The findings showed that the critical-thinking scores of senior nursing students who participated in this study were poor. This is while the results of the study conducted by Profetto-McGrath on the Canadian nursing students revealed a high score.  The same result is observable in a study by Bowles conducted in America.  The researcher believes that the performance at schools before entering universities and also university programs may not empower students in critical thinking. Since we do not know the critical thinking scores of the participants of this study at the start of their university education, it cannot be ascertained that university training has failed in fostering the critical thinking of the students. Besides, the programming of the 4-year academic period of nursing in Iran has not been designed to address students' critical-thinking skill, who in most cases, try to cope with their clinical problems by trial and error. From this perspective, reviewing the existing educational programs and redesigning them on the basis of increasing critical-thinking ability can be the outcome based on the findings of this study.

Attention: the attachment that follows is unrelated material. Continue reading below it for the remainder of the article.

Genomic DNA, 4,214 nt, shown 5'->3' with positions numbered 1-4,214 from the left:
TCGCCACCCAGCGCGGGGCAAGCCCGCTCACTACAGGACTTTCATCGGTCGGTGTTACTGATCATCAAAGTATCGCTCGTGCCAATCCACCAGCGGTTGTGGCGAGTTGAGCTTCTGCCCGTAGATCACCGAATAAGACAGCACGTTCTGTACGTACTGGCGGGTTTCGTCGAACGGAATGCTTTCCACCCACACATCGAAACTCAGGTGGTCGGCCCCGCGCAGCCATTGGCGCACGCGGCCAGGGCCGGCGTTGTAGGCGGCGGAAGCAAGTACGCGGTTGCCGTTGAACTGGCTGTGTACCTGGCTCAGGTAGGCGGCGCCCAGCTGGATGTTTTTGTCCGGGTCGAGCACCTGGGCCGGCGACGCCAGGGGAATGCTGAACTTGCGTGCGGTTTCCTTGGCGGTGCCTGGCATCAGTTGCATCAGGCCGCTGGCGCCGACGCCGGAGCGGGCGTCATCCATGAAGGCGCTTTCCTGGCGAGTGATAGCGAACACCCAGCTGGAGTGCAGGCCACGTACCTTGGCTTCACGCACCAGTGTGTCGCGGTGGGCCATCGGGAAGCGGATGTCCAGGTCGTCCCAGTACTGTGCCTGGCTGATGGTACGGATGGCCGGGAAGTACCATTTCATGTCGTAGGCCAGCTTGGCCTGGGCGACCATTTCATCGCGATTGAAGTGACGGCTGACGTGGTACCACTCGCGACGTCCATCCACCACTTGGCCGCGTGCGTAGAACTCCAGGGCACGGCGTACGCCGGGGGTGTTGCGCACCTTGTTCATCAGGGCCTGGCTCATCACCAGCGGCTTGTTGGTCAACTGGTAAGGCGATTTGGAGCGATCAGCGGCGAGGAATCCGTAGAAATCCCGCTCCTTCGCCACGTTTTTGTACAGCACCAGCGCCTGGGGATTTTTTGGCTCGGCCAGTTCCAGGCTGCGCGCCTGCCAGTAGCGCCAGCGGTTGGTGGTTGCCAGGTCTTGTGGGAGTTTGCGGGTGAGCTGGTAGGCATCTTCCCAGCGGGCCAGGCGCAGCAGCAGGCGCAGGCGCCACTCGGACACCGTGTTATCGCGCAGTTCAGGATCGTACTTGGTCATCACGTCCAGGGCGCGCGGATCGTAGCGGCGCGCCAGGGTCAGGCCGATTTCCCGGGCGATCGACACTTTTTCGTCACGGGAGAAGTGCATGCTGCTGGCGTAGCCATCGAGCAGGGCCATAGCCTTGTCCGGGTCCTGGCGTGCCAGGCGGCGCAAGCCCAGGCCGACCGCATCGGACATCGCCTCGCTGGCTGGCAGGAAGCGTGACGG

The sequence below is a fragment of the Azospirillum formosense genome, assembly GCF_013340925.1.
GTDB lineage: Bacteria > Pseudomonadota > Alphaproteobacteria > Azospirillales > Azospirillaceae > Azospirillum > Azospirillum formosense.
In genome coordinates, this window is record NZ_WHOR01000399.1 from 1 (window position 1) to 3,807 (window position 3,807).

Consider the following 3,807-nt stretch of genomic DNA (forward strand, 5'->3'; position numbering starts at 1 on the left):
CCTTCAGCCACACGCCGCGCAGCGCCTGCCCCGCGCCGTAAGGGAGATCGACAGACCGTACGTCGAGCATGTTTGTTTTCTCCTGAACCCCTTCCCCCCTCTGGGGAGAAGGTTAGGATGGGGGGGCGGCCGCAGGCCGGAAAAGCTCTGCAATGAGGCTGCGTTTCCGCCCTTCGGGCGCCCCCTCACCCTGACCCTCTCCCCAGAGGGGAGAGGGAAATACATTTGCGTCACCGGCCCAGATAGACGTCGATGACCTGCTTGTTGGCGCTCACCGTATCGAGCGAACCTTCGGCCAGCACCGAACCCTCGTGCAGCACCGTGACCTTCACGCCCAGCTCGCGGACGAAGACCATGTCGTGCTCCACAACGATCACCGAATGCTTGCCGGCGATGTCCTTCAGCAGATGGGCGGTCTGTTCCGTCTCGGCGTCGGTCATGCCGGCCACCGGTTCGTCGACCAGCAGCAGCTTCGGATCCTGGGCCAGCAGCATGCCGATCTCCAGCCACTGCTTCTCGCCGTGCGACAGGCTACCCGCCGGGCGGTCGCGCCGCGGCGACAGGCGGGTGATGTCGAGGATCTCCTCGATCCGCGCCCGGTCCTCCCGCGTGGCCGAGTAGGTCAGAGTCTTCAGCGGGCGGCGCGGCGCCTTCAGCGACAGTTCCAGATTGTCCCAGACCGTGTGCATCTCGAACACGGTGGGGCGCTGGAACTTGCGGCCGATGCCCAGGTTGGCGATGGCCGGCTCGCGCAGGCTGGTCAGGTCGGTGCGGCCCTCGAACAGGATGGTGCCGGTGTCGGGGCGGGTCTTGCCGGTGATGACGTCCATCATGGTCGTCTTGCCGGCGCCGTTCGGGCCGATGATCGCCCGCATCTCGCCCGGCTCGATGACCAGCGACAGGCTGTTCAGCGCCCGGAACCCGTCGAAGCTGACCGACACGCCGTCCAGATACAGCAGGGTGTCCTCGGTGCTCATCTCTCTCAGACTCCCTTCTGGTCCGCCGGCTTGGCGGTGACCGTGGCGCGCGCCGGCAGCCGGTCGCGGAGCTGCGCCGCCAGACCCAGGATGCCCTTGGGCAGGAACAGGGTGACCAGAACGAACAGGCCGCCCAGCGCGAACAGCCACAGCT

One of the limitations of the present research was that completing the California Critical Thinking Skills Test was time-consuming and complex requiring explanations.
Despite the importance of decision-making ability, the results indicate that the students lack decision making and critical thinking skills. Considering the fact that the present study was conducted on medical emergency students, the results are not generalizable to the students of other departments. It is advisable to replicate the present study with more students and in other fields.
Financial support and sponsorship
Conflicts of interest
There are no conflicts of interest.
[Table 1], [Table 2]